Reading is an area I should focus on improving. I have always been a slow reader, but this is mostly due to not reading enough. “Talent is Overrated” convinced me that I could overcome it with deliberate practice. Actually I always have interesting ideas (even though most wouldn’t pan out, a few might be decent) after seriously reading some papers, so the shortcoming has its benefits. Knowledge accumulation on biological and disease mechanisms, statistical and machine learning methods, and computer algorithms and databases will always be useful in the years to come. For now, the most useful reading for me is on cancer, epigenetics, and machine learning. Persistent reading, despite my slowness, could accumulate over time.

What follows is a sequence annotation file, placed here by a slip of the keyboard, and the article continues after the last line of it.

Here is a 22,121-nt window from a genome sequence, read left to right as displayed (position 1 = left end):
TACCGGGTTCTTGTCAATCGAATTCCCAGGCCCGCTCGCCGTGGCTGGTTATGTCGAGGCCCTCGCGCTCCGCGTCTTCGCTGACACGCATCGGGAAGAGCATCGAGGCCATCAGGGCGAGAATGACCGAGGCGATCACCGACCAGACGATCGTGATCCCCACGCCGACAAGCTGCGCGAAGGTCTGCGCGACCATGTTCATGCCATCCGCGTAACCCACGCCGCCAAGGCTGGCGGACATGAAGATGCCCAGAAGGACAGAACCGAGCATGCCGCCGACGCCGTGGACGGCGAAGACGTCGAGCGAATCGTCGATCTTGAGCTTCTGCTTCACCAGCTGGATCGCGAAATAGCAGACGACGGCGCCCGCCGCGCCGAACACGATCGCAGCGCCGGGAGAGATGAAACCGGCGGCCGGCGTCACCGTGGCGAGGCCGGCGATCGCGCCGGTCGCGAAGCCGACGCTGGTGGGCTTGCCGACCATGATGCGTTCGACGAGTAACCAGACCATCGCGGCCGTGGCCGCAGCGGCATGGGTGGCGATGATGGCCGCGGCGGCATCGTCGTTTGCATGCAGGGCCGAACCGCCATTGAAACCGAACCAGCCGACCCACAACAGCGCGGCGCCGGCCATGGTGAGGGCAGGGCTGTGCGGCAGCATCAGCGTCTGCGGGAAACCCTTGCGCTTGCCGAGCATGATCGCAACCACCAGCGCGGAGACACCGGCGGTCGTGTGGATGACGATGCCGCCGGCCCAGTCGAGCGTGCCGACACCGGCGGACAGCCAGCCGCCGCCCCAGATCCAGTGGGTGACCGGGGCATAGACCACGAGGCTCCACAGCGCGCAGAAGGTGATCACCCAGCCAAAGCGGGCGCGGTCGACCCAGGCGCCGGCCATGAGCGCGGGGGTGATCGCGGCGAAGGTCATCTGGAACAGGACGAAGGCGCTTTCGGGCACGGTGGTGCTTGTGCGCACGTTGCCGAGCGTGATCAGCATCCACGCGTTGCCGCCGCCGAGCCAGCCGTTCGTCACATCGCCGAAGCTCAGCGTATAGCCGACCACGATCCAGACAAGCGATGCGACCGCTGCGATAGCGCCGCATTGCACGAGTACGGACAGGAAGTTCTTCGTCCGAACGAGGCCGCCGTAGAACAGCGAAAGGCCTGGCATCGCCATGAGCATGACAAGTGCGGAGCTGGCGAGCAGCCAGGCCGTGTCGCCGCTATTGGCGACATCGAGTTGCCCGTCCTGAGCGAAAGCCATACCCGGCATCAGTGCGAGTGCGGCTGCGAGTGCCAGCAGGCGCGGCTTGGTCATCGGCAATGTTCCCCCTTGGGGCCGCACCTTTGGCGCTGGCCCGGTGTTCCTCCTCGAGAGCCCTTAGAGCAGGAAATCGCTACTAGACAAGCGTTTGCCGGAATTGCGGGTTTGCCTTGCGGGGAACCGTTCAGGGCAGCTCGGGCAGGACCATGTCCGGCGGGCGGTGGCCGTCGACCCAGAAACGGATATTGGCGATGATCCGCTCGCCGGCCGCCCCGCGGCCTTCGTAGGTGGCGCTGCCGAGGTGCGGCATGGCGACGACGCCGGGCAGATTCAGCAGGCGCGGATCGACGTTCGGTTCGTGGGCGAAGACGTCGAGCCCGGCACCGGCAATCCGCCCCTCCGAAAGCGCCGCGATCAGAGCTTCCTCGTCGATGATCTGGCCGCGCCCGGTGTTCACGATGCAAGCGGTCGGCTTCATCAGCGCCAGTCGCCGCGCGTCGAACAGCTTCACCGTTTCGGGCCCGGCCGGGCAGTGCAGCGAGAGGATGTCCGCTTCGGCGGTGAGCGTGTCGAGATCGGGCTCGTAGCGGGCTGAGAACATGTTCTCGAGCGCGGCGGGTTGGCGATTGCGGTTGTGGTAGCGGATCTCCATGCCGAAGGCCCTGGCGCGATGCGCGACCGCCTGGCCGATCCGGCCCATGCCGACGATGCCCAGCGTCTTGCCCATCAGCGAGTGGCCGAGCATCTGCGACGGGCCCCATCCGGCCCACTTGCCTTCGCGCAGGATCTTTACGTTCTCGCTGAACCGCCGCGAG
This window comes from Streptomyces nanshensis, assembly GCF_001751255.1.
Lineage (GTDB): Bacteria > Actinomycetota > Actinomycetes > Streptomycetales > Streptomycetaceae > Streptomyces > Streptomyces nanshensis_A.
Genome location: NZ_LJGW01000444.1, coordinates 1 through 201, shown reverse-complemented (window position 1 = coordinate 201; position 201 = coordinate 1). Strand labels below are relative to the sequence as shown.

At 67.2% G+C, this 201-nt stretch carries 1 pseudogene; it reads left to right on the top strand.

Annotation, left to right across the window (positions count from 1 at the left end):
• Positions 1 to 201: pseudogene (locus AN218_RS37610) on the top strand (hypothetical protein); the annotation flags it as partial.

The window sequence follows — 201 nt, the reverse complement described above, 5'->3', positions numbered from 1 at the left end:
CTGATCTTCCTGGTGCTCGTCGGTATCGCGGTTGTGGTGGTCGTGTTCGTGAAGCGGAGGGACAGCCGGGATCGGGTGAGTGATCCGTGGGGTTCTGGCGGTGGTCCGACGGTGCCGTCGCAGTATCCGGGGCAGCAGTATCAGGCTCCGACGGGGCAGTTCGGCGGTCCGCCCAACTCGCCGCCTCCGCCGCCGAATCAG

Probably the most important area of deliberate practice is writing. In science, writing papers and grants is part of our survival skills. I have learned so much from collaborators who writes well, especially Richard Losick, Jason Lieb, and Alex Schier. From working closely on paper revisions with Kevin Struhl and Myles Brown, I also realized that even great writers like them still work very hard on their writing to improve their papers. This is encouraging to me, as it gives me hope that I might write as well as they do with practice. Actually starting this blog is one result of reading “Talent is Overrated” to practice more writing. I have also worked harder with lab members to revise their papers since 2012. So far, paper revision has been slow and painful, but I do notice that writing blog articles has become a little bit easier now.